Madame Speaker, the national unemployment rate is 9.8%. The unemployment rate in my home state of Michigan is 12.8%. America is desperately in need of jobs, and American workers need Congress to focus on legislation that will help create jobs. This legislation is a solid step in that direction. I have often said that the government can’t create jobs — it is the private sector that creates jobs, and Congress can help the private sector by removing barriers to job creation.
This legislation lowers taxes and makes American manufacturers more competitive so they can invest and create the jobs that American workers need now. Therefore, it fits squarely within the core principles of the Republican Party. Republicans support lowering taxes, making American workers more competitive, liberalizing trade, and letting the private sector thrive and create jobs.
At the outset, this legislation extends our trade preference programs, especially the Andean Trade Preferences Act. I would rather see Congress vote on our trade agreement with Colombia, but for over three years the Speaker has refused to permit a simple up or down vote on that agreement. The Speaker has refused to bring that agreement to the floor even though it would level the playing field for American workers and generate new exports and support American jobs. Despite the lack of progress on that agreement, I strongly support the continuation of the ATPA program. This program is crucial to Colombia, and we cannot subject such a strong ally to the injury of letting the program expire on top of the insult of our inability to act on the trade agreement.
Furthermore, this legislation extends the bipartisan, bicameral 2009 Trade Adjustment Assistance law that is helping trade-affected workers, farmers, firms, and communities retool and compete in the 21st century. The 2009 law provided a more flexible, cost-effective and accountable regime focused on re-training. It also recognized the important role of services in the U.S. economy by bringing services workers into the program. These improvements to the TAA program help workers by getting them more quickly off government support and back into good paying, private sector jobs.
Importantly, this legislation delays – for a year and a half – a controversial U.S. Labor Department final rule mandating that the states use exclusively state “Employment Service” employees to administer TAA-funded benefits and services. Unless this delay is enacted now, 27 states will no longer be allowed to use a mix of staff. Similarly, without this delay, even the other states that elect to use only state ES staff would be adversely affected because they could not make different staffing choices in the future.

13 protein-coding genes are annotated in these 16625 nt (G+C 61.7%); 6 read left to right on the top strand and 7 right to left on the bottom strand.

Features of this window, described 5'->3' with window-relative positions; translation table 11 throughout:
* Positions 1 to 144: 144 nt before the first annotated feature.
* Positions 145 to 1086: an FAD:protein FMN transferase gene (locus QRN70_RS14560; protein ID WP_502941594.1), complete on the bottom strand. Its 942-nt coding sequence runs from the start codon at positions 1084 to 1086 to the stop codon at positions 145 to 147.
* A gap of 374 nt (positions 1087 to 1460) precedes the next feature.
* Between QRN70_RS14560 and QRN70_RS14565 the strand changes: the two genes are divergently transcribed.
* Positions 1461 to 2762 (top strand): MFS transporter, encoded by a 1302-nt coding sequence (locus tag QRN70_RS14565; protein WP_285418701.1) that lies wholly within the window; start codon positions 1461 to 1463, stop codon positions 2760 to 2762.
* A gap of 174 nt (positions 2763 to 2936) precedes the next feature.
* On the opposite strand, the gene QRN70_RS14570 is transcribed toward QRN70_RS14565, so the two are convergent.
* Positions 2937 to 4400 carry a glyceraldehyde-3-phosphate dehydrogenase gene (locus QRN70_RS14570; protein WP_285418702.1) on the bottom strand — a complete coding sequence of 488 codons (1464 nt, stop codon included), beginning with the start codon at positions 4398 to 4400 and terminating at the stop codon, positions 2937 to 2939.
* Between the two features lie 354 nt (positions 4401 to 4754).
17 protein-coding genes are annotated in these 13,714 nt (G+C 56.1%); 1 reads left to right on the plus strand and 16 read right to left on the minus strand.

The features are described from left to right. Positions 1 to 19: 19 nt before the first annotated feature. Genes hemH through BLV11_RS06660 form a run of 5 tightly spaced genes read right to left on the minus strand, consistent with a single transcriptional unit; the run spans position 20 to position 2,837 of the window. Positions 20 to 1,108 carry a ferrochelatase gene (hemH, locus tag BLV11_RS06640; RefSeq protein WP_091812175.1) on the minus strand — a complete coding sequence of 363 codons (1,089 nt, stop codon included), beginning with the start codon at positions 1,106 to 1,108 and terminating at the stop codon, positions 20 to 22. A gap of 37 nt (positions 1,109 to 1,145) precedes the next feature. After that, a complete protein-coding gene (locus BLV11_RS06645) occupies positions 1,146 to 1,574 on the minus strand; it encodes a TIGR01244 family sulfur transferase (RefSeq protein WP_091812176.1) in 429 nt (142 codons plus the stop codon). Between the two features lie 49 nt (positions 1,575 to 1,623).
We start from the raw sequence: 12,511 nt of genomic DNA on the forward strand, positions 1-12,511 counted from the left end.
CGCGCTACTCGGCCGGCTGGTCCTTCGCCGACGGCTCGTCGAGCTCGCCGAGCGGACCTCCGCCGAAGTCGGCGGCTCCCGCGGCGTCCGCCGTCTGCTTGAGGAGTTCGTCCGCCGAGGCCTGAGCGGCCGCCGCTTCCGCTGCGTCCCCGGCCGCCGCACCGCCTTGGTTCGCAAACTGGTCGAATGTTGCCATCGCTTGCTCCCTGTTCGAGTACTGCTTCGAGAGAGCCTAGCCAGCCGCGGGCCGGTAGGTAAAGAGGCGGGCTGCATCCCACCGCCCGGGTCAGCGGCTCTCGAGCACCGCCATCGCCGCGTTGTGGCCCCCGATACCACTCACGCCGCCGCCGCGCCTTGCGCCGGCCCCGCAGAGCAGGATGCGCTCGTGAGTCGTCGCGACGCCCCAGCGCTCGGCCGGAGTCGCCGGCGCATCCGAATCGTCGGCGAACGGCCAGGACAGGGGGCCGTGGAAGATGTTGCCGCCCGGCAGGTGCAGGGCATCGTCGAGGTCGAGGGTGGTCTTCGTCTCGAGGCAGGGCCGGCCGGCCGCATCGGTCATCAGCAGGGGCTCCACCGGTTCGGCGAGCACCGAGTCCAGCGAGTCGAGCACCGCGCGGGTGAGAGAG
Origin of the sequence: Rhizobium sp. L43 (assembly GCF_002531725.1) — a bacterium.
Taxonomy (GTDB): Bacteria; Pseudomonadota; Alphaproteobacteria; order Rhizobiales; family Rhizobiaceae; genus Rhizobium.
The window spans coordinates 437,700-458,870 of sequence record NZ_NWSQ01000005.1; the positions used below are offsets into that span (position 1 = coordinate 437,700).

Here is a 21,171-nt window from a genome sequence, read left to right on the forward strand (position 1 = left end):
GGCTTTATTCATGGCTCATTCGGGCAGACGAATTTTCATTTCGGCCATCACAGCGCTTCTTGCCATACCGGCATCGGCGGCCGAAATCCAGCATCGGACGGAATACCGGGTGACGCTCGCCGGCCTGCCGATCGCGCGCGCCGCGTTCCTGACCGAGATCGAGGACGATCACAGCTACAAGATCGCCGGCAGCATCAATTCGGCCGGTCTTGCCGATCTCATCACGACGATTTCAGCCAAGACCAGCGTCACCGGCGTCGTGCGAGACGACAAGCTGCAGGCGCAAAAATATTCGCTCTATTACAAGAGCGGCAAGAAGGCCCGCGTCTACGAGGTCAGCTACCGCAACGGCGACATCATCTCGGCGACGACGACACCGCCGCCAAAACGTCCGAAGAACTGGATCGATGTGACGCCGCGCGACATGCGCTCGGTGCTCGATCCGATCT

In today’s economy, it makes no sense to require states to make costly and burdensome changes to successful programs that are helping workers find new jobs. This delay is also so important because it would help restore the 2009 bipartisan, bicameral compromise on this issue.
In addition, this legislation removes barriers by lowering taxes on imported inputs that enable value-added, American manufacturing and support U.S. jobs – inputs that aren’t otherwise available in the United States. These provisions have been fully vetted through a bipartisan and transparent process.
Finally, this legislation is fully paid for, which is crucial in this time of rapidly rising fiscal deficits.
Madame Speaker, I am pleased that this legislation accomplishes all those goals and is a truly bipartisan product. I want to thank my colleague from Michigan, Chairman Levin, for his close cooperation in preparing this legislation and in bringing it to the floor today for a vote.
Madame Speaker, I hope the other body takes up this legislation quickly and passes it. Several of these important programs expire at the end of the year, and there is no time to waste. Further delay would be harmful to American workers.